The OMNI sound system has 50 speakers, driven by 8 amplifiers that produce over 24,000 watts of sound through 6 channels and a giant sub-bass stack to give the audience that “you are there” feeling.
September 20, 2014
10 a.m. - 1 p.m.
Do it yourself: 3D printing
Did you know that there are 3D printers that can build 3D models of just about anything from toys, jewelry, food and even organs; and it all starts with math, science and engineering?
This study will introduce the concept of 3D printers and their use, with the aim of introducing children and adults to the fun and practicality of math, science and engineering.
Stop by 3D printing exhibit and see a 3D printer in action, from the design of a product using computer aided design (CAD) software, to the printing process, a layer by layer melting of plastic into the 3D shape of the final product. See firsthand the future of rapid prototype and customizable fabrication capable of making any virtual model into a real life object.
This study is a collaboration between Dr. Yuankun Lin, associate professor at the University of North Texas, and the Fort Worth Museum of Science and History.
Can your listening environment impact your task performance?
Many people listen to music or watch TV while they work or study. Does the music help them do better work? Some researchers argue that auditory input helps a person ignore distractions around him or that the “digital generation” requires multiple stimuli to stay focused. Other scientists claim that music is a distraction that lowers the quality of work.
The purpose of this study is to explore the impact of the listening environment during a simple mental task. Participants will complete a simple mental task during four different auditory conditions: silence, white noise, and two different musical selections. Results will be compared between conditions, and each participant will be able to determine if the listening environment has affected his/her own task performance.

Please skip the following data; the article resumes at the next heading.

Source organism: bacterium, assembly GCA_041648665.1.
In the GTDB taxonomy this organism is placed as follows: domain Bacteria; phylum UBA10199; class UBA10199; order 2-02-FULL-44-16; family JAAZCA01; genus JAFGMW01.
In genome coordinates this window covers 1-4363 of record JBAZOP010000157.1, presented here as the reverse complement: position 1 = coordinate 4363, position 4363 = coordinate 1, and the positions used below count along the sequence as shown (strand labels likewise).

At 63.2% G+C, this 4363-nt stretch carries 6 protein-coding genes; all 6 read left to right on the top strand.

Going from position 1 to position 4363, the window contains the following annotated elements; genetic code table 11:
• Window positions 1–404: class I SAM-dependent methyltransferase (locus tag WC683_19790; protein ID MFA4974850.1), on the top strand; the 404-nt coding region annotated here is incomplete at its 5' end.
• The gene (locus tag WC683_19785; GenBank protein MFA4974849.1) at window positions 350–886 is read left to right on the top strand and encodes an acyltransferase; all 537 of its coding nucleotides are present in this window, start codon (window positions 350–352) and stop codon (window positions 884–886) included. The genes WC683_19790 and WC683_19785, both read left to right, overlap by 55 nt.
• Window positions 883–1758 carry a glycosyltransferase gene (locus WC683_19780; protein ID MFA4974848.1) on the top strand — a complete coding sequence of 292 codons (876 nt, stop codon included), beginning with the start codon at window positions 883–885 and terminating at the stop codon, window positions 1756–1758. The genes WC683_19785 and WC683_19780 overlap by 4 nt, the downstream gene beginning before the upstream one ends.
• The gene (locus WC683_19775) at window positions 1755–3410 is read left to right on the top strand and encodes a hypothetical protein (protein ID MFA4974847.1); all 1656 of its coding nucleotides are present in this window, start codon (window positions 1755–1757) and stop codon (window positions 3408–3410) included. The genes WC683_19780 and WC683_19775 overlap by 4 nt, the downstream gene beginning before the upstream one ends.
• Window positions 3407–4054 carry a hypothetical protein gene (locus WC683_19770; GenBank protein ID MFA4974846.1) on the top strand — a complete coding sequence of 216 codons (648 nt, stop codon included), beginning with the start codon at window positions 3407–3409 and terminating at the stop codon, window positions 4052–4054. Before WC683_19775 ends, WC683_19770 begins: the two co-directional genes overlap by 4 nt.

This study is a collaboration between the Fort Worth Museum of Science and History and Dr. Lin Lin, University of North Texas. The study is conducted in conjunction with the MBE Lab at the University of Texas at Arlington and Deborah Edwards, Embry-Riddle Aeronautical University.
September 20, 2014
1 - 4 p.m.
Does playing video games help make us healthier and smarter?
Does your child play video games? Are you concerned about your child playing video games and their health, intelligence, and happiness?
This study aims to examine the relationship between health, well-being, physically interactive video games, and cognitive function among children. All children will be invited to play the Dance video games. Body composition assessment (height, weight, and skin fold measurements) will be provided for younger children, while older children will have the opportunity to self-report their perceptions of interactive video games. Parent feedback will supplement information on a child’s cognitive functions. Researchers will be available onsite to answer any questions that parents may have related to their children’s health and learning. Results of this study will be compiled to provide insight into potential relationships between physically interactive video games and children’s physical or cognitive well-being.
This study is a collaboration between Dr. Xiangli Gu, Dr. Lin Lin, and Dr. Tao Zhang of University of North Texas and the Fort Worth Museum of Science and History.